Posted: Wed 15th Mar 2017

University Research to Explore Homelessness Among Prison Leavers

This article is old - Published: Wednesday, Mar 15th, 2017

Criminology lecturers from Wrexham Glyndwr University have been commissioned to carry out a study on the prevention of homelessness among prison leavers. ‌​‌‌‌​‌‌‍‌​‌‌‌​‌​‍‌​‌‌‌​‌​

Wrexham Glyndwr University and the University of Salford were tasked by the Welsh Government to undertake an Evaluation of Homelessness Services Provided to Adults Leaving the Secure Estate. ‌​‌‌‌​‌‌‍‌​‌‌‌​‌​‍‌​‌‌‌​‌​

The aim of the study is to understand how new pathways for meeting prison leavers’ needs have been implemented by organisations involved in supporting adults preparing to re-enter civilian life. ‌​‌‌‌​‌‌‍‌​‌‌‌​‌​‍‌​‌‌‌​‌​

Led by Wrexham Glyndwr lecturers Dr Iolo Madoc-Jones and Dr Caroline Hughes, supported by Dr Sarah Dubberley, Dr Karen Washington–Dyer and Dr Caroline Gorden, the joint study will engage with stakeholders involved in delivering services to those in custody from institutions across England and Wales, just weeks before they are due to leave. ‌​‌‌‌​‌‌‍‌​‌‌‌​‌​‍‌​‌‌‌​‌​

Dr Madoc-Jones said: “This is an exciting opportunity for us since the new Welsh homelessness legislation is widely thought to be ground-breaking in terms of its focus on homeless prevention. ‌​‌‌‌​‌‌‍‌​‌‌‌​‌​‍‌​‌‌‌​‌​

“The team’s expertise in criminal justice related matters placed us in a strong position to explore how Services Provided to Adults Leaving the Secure Estate have been developed but our success was down to team working across the University, founded as it also was on contributions by bid writer Emma Taylor in the bids team and Wendy Wood in the finance team.” ‌​‌‌‌​‌‌‍‌​‌‌‌​‌​‍‌​‌‌‌​‌​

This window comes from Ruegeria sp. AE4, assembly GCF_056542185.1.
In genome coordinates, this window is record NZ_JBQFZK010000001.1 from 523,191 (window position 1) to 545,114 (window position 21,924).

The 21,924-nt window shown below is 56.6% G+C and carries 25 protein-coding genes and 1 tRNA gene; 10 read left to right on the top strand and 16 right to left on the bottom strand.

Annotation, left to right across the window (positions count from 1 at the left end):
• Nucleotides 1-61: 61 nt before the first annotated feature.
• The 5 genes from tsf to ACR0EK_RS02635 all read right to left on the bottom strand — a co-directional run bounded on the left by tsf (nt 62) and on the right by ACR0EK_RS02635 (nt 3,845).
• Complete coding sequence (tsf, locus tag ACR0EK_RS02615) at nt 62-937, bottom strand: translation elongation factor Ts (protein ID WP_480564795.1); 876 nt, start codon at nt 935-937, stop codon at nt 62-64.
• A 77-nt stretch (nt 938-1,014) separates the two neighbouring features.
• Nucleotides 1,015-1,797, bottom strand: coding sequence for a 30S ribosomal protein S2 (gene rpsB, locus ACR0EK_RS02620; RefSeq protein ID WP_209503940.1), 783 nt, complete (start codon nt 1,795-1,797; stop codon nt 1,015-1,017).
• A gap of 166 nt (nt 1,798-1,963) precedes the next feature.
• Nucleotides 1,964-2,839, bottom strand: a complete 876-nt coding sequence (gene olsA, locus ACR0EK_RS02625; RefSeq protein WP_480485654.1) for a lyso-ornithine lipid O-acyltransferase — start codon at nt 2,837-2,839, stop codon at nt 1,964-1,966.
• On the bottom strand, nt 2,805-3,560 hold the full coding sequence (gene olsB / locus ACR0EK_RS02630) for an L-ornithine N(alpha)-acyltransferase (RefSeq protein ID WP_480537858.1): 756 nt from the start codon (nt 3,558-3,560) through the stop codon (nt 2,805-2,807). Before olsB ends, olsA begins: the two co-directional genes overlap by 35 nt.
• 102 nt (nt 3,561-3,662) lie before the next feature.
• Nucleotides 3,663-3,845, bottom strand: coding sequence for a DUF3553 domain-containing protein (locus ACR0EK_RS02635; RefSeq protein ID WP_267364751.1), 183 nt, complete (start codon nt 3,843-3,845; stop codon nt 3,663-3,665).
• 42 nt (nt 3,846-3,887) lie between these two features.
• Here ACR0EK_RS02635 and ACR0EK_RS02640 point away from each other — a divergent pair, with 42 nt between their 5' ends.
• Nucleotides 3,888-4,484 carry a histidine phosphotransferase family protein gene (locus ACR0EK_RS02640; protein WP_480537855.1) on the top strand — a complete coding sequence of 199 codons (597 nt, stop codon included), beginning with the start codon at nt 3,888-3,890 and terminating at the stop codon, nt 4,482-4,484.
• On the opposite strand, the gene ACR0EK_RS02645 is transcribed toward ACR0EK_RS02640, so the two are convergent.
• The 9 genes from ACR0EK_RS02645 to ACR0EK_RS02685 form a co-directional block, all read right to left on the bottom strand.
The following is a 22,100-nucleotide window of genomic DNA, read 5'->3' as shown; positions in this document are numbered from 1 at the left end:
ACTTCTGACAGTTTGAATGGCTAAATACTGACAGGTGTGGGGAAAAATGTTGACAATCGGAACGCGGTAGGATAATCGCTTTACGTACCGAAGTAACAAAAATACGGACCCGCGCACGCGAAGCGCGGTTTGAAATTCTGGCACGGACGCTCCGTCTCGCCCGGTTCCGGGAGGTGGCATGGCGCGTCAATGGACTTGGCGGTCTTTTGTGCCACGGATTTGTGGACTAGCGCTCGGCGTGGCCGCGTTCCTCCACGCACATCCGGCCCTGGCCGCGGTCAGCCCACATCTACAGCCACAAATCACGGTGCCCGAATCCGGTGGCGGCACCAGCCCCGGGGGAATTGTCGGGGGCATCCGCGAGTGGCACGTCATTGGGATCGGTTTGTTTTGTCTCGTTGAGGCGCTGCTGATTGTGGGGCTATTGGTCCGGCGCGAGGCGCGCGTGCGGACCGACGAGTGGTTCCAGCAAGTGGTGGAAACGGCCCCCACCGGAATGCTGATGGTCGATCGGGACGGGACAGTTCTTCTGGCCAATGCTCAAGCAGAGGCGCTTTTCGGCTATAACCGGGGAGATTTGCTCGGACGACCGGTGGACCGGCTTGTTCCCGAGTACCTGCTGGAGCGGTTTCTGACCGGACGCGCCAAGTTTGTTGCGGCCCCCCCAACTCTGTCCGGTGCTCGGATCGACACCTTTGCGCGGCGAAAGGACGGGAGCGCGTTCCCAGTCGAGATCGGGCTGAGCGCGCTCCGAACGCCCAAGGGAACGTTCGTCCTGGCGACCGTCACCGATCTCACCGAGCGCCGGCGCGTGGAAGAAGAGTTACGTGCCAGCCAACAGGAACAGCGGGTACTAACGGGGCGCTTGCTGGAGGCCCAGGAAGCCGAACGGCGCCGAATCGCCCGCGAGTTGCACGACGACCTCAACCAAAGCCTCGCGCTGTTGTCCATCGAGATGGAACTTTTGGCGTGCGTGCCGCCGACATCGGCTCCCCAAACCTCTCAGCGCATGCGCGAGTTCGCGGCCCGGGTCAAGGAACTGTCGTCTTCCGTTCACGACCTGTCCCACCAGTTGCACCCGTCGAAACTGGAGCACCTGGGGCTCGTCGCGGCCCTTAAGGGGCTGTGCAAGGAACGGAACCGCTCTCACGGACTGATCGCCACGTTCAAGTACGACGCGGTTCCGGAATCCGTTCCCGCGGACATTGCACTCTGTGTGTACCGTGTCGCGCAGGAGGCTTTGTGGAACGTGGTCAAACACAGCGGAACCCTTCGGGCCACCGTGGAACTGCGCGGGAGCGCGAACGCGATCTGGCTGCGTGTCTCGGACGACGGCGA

The joint study will take place over the next 12 months, and comes after a report in Scotland on the link between homelessness and re-offending called for housing to be made a priority. ‌​‌‌‌​‌‌‍‌​‌‌‌​‌​‍‌​‌‌‌​‌​

Shelter Scotland’s Preventing Homelessness and Reducing Re-Offending study made 14 recommendations to Parliament, including a call for a proportion of the funding received by community justice partners to be earmarked for improving the housing advice and support available to prisoners. ‌​‌‌‌​‌‌‍‌​‌‌‌​‌​‍‌​‌‌‌​‌​

Previous research by the charity showed that providing a safe and secure home to ex-offenders upon release was crucial in preventing re-offending, as each case costs around £34,000 per prisoner per year. ‌​‌‌‌​‌‌‍‌​‌‌‌​‌​‍‌​‌‌‌​‌​

For more information on Criminology at Wrexham Glyndwr University, visit www.glyndwr.ac.uk ‌​‌‌‌​‌‌‍‌​‌‌‌​‌​‍‌​‌‌‌​‌​


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